Objectives: The characterization of asymptomatic and mildly symptomatic patients with COVID-19 by observing changes in gene expression profile and possible bacterial coinfection is relevant to be investigated. We aimed to identify transcriptomic and coinfection profiles in both groups of patients.
Methods: A ribonucleic acid (RNA) sequence analysis on nasopharyngeal swabs were performed using a shotgun sequencing pipeline. Differential gene analysis, viral genome assembly, and metagenomics analysis were further performed using the retrieved data.
Results: Both groups of patients underwent a cilia modification and mRNA splicing. Modulations in macroautophagy, epigenetics, and cell cycle processes were observed specifically in the asymptomatic group. Modulation in the RNA transport was found specifically in the mildly symptomatic group. The mildly symptomatic group showed modulation in the RNA transport and upregulation of autophagy regulator genes and genes in the complement system. No link between viral variants and disease severity was found. Microbiome analysis revealed the elevation of Streptococcus pneumoniae and Veillonella parvula proportion in symptomatic patients.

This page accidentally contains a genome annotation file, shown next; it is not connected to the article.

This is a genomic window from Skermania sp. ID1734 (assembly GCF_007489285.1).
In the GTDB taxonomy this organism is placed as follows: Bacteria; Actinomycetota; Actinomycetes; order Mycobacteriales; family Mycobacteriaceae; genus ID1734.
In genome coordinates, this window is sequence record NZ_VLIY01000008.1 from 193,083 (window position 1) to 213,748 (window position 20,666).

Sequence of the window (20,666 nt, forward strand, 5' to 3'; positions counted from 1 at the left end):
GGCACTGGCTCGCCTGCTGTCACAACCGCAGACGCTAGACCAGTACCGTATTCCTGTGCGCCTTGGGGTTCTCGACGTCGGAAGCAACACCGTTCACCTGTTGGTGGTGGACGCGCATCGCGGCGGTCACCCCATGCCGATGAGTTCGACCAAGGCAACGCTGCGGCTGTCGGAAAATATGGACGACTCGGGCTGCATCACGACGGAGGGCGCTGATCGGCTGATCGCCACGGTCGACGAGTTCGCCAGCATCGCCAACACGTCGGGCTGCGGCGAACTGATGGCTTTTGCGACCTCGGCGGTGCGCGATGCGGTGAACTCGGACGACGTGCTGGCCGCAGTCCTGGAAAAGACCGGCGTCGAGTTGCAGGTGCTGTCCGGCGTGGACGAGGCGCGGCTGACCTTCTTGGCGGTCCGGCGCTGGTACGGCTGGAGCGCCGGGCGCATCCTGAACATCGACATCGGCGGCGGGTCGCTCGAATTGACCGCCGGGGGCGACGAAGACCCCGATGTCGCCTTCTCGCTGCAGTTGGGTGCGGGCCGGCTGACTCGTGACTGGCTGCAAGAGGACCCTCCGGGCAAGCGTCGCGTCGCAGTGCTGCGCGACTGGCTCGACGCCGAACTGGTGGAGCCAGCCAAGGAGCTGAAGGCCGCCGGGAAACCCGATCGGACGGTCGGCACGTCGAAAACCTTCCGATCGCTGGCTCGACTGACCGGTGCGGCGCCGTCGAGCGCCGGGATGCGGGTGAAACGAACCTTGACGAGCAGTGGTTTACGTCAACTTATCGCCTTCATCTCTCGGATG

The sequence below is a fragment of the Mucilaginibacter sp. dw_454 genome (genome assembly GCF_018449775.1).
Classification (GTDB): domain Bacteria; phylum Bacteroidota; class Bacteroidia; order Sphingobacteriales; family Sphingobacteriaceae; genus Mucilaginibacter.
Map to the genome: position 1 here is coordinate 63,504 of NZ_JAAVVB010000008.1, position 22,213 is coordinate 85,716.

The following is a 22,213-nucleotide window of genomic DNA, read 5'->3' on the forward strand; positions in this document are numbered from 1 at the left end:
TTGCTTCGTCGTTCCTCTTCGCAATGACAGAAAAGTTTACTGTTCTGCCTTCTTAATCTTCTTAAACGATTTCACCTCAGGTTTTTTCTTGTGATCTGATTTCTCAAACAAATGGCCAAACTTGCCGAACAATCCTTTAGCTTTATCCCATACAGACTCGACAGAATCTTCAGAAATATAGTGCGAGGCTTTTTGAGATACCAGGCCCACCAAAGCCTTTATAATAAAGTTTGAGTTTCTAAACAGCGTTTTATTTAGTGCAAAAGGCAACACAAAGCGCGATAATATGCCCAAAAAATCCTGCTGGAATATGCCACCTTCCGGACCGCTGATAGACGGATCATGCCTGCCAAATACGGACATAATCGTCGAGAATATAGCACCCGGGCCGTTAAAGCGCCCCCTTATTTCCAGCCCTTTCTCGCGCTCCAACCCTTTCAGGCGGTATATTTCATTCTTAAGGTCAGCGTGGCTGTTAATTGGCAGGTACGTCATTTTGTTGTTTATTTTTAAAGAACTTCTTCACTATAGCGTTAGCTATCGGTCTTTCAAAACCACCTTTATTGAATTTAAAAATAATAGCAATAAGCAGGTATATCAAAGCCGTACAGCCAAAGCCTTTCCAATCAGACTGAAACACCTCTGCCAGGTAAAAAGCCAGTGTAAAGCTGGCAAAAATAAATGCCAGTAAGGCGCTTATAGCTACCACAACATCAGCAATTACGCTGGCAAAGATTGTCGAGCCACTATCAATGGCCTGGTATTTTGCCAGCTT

Conclusion: A reduction in the autophagy influx and modification in the epigenetic profile might be involved in halting the disease progression. A global dysregulation of RNA processing and translation might cause more severe outcomes in symptomatic individuals. Coinfection by opportunistic microflora should be taken into account when assessing the possible outcome of SARS-CoV-2 infection.
Keywords: COVID-19; Differential gene expression; Gene ontology; SARS-CoV-2; Transcriptomics.
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